My teen was worried about his tan lines yesterday but I think we are in the clear, they are all the way up on his shoulders #followateen" target="_blank">http://twitter.com/search?q=%23followateen">#followateen
The #followateen movement is in full swing, and it’s time to check in and see how our teens are doing. The idea behind #followateen is simple: find a random teen on Twitter, follow him or her, and update us about their teen lives. David Thorpe (@Arr) came up with the idea back in 2011, and just a few weeks ago brought it back.
The New Inquiry’s Helena Fitzgerald wonders if this is creepy. Well, madam, I did not come here to The Internet Dot Com to be called a creep just for attempting to quench the thirst of my decrepit old throat caked in the dust of three decades with the refreshing aqua vitae of joyful teen exuberance.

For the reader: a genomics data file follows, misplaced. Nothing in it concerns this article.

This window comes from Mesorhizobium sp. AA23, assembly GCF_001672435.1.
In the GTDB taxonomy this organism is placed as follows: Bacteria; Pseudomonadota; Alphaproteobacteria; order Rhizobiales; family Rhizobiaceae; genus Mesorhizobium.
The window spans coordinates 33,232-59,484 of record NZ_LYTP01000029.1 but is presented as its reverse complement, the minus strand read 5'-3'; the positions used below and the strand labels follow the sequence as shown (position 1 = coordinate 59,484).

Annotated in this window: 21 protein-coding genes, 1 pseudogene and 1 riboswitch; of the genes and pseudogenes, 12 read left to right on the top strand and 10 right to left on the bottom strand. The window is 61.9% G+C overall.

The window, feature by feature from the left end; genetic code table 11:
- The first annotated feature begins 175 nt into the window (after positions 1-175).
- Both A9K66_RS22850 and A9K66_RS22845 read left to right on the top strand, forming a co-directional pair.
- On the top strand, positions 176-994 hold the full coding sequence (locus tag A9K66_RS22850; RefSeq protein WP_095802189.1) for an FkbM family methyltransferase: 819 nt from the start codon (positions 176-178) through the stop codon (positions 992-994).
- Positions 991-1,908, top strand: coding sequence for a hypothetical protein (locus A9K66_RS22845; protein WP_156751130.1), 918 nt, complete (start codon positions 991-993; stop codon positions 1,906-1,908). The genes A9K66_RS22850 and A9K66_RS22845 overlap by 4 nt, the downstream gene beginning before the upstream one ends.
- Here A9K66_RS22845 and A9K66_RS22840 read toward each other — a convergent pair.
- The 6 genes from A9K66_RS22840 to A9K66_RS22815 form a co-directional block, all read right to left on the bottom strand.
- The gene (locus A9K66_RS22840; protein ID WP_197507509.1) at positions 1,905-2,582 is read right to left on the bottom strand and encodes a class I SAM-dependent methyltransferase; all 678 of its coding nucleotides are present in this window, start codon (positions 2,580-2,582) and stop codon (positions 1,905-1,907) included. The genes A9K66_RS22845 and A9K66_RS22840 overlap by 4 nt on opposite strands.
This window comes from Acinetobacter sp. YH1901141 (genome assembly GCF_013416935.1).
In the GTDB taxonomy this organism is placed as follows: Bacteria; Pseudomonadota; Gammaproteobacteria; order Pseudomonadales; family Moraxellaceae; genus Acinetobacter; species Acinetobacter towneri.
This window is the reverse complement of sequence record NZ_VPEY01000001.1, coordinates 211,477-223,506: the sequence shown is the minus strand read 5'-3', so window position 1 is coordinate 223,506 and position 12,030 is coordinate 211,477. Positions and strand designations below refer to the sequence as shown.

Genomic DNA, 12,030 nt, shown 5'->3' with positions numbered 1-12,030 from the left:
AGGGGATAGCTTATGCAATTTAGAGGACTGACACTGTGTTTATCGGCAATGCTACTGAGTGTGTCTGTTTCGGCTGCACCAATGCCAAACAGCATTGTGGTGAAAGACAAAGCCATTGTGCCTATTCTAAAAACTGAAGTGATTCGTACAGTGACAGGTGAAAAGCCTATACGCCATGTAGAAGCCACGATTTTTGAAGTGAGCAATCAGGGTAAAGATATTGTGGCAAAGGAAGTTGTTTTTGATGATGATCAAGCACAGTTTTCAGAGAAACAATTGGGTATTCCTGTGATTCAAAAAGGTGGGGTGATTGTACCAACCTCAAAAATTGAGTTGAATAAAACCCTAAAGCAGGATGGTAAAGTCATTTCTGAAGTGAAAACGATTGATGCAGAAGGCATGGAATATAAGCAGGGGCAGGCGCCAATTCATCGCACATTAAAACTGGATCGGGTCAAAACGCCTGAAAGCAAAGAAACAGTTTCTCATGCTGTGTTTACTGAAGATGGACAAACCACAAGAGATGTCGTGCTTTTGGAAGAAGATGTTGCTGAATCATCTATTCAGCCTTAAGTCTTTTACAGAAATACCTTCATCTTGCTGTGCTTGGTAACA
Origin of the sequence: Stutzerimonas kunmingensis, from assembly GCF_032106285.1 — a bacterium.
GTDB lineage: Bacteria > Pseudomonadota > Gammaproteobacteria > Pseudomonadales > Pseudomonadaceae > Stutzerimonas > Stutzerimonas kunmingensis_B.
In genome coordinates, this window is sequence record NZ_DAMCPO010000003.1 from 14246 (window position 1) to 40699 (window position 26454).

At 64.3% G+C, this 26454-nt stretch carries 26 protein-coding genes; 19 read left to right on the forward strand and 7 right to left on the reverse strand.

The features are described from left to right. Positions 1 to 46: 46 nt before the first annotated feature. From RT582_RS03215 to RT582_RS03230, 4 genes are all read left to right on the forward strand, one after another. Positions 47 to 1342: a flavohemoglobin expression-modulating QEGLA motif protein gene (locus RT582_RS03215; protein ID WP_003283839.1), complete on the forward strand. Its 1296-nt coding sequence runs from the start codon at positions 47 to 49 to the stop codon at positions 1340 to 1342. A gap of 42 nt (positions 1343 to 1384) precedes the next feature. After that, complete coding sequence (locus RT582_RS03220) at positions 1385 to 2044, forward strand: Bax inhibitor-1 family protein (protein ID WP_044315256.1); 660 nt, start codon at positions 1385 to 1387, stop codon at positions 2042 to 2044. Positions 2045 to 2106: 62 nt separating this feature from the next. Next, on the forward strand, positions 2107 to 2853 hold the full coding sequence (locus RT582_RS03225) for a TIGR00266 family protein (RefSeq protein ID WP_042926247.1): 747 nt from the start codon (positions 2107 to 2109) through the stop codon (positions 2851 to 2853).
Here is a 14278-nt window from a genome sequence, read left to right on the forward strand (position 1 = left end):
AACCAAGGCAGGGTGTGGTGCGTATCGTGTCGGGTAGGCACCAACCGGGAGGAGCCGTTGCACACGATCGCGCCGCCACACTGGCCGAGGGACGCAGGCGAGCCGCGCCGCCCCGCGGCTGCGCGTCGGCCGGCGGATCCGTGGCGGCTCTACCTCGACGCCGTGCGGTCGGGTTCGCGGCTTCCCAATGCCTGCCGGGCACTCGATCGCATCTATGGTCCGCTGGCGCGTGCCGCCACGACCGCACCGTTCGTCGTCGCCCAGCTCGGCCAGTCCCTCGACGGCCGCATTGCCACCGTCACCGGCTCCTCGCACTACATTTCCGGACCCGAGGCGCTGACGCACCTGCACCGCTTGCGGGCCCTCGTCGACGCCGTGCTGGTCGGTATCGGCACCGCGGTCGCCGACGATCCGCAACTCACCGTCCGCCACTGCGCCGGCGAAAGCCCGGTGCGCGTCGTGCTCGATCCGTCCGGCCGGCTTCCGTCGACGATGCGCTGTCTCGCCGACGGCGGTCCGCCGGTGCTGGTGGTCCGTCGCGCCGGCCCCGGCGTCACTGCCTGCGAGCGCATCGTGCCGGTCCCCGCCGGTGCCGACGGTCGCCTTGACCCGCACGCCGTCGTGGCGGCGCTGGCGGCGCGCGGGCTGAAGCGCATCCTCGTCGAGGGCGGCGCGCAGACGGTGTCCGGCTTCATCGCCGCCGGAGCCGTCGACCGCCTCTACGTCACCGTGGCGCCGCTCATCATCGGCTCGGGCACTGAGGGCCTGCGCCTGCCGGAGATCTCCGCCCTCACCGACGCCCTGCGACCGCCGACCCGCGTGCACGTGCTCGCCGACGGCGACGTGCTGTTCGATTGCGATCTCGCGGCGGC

Fitzgerald decides that Twitter is all a big creepfest anyway, and that #followateen is okay partly because it shows the rest of us Olds how it’s done:
The social internet is determined by teenagers. Our use of the medium and all its memes and codes and approved and appropriated and habituated constructions and formal devices are all adapted from the language of teenagers using the internet. The Twitter account of a 16-year-old complaining about homework and boys can be seen simply as the true and correct use of Twitter.
Let’s see what everyone’s teens have been up to.